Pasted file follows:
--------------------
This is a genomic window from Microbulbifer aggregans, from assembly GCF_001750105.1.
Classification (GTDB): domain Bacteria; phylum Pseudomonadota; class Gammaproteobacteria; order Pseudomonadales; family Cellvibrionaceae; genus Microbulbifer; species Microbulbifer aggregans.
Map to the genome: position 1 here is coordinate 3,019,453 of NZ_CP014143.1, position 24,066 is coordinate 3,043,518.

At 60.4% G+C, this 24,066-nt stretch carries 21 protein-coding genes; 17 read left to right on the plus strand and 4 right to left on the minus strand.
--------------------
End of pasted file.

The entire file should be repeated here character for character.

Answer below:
This is a genomic window from Microbulbifer aggregans, from assembly GCF_001750105.1.
Classification (GTDB): domain Bacteria; phylum Pseudomonadota; class Gammaproteobacteria; order Pseudomonadales; family Cellvibrionaceae; genus Microbulbifer; species Microbulbifer aggregans.
Map to the genome: position 1 here is coordinate 3,019,453 of NZ_CP014143.1, position 24,066 is coordinate 3,043,518.

At 60.4% G+C, this 24,066-nt stretch carries 21 protein-coding genes; 17 read left to right on the plus strand and 4 right to left on the minus strand.